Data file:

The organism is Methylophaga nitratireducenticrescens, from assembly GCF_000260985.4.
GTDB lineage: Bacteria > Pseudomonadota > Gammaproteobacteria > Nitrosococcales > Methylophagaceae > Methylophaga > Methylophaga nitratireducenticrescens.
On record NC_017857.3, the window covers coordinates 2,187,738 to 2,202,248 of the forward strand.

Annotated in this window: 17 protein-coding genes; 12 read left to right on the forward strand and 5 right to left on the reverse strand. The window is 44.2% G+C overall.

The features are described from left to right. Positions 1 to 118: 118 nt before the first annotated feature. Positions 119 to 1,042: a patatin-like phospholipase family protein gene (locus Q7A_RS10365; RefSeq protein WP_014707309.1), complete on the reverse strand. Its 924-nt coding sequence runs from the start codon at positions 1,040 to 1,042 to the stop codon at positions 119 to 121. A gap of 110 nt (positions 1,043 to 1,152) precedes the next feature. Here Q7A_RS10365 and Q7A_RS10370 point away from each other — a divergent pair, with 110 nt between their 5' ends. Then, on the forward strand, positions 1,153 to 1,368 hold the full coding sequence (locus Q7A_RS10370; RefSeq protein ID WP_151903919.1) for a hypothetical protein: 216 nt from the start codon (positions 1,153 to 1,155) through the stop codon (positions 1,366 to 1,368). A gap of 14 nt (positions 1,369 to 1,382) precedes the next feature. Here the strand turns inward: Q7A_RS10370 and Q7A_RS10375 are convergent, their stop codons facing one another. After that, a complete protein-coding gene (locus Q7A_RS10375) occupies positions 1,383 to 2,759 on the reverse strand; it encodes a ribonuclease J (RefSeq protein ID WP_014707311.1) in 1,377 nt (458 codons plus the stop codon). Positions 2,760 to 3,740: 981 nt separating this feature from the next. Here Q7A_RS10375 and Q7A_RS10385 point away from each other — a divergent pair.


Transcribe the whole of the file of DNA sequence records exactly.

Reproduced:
The organism is Methylophaga nitratireducenticrescens, from assembly GCF_000260985.4.
GTDB lineage: Bacteria > Pseudomonadota > Gammaproteobacteria > Nitrosococcales > Methylophagaceae > Methylophaga > Methylophaga nitratireducenticrescens.
On record NC_017857.3, the window covers coordinates 2,187,738 to 2,202,248 of the forward strand.

Annotated in this window: 17 protein-coding genes; 12 read left to right on the forward strand and 5 right to left on the reverse strand. The window is 44.2% G+C overall.

The features are described from left to right. Positions 1 to 118: 118 nt before the first annotated feature. Positions 119 to 1,042: a patatin-like phospholipase family protein gene (locus Q7A_RS10365; RefSeq protein WP_014707309.1), complete on the reverse strand. Its 924-nt coding sequence runs from the start codon at positions 1,040 to 1,042 to the stop codon at positions 119 to 121. A gap of 110 nt (positions 1,043 to 1,152) precedes the next feature. Here Q7A_RS10365 and Q7A_RS10370 point away from each other — a divergent pair, with 110 nt between their 5' ends. Then, on the forward strand, positions 1,153 to 1,368 hold the full coding sequence (locus Q7A_RS10370; RefSeq protein ID WP_151903919.1) for a hypothetical protein: 216 nt from the start codon (positions 1,153 to 1,155) through the stop codon (positions 1,366 to 1,368). A gap of 14 nt (positions 1,369 to 1,382) precedes the next feature. Here the strand turns inward: Q7A_RS10370 and Q7A_RS10375 are convergent, their stop codons facing one another. After that, a complete protein-coding gene (locus Q7A_RS10375) occupies positions 1,383 to 2,759 on the reverse strand; it encodes a ribonuclease J (RefSeq protein ID WP_014707311.1) in 1,377 nt (458 codons plus the stop codon). Positions 2,760 to 3,740: 981 nt separating this feature from the next. Here Q7A_RS10375 and Q7A_RS10385 point away from each other — a divergent pair.